he? He was a master at using
rhythm and rhyme (two important components of Phonemic Awareness) in a very kid
friendly way. Yet, he often managed to
hide deeper messages into his works.
There are absolutely tons of things to do to celebrate Dr. Seuss with our students! You can search for freebies all over the internet. I'm sure you have found craft projects, books, recipes, games, and all sorts of activities for the little ones to enjoy celebrating a truly talented and great man.
My own students are on their winter break this week, but I'll be spending next week focusing on Dr. Seuss as well as Read Across America. Since I tend to have a passion for Social Studies, I want to pay attention to the "Read Across America" part of the day, in fact, I'll be focusing on America.
|Click to download freebie!|
I've put together a little freebie for the children to become familiar with the map of America, and some of the places on the map. The goal would be for the children to label the places on the map by matching the icons for the places. I would suggest doing this in pairs or small groups since children learn by talking. Encouraging conversations will help the children make connections between the icons and the names of the places.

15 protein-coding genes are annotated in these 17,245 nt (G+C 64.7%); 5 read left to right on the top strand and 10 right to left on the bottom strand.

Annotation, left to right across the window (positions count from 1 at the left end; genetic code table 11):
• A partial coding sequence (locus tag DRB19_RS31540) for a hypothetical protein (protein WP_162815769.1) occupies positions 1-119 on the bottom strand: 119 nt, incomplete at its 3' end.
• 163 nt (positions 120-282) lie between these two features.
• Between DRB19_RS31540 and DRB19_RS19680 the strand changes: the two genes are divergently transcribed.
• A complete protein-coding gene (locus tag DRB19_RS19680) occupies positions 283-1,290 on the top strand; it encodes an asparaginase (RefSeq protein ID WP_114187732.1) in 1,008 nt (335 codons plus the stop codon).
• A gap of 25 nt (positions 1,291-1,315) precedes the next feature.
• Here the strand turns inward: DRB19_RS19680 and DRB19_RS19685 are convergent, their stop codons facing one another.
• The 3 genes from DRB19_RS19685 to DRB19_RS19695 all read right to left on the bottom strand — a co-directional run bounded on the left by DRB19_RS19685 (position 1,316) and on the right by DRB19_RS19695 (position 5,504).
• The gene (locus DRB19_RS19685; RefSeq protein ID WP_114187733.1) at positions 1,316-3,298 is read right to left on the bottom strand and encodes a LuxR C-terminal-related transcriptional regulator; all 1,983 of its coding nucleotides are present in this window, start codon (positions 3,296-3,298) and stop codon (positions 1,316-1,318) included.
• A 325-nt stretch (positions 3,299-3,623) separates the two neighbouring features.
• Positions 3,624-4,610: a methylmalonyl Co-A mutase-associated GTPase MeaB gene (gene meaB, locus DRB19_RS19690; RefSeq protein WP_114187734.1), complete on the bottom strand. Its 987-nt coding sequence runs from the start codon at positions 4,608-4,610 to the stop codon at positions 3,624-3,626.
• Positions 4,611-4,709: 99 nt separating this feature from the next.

Creative questioning will encourage thinking and making connections: "Why do you suppose there is a peach on Georgia?" "Have you been to Disney World in Florida?" "Is our state on this map?" What picture might represent our state?"
Enjoy your celebration of Dr. Seuss and Read Across America, and enjoy your America freebie!
Sally DeCost has been teaching in New Hampshire for over 30 years. She loves the Red Sox, musical theatre, and blogging on Elementary Matters.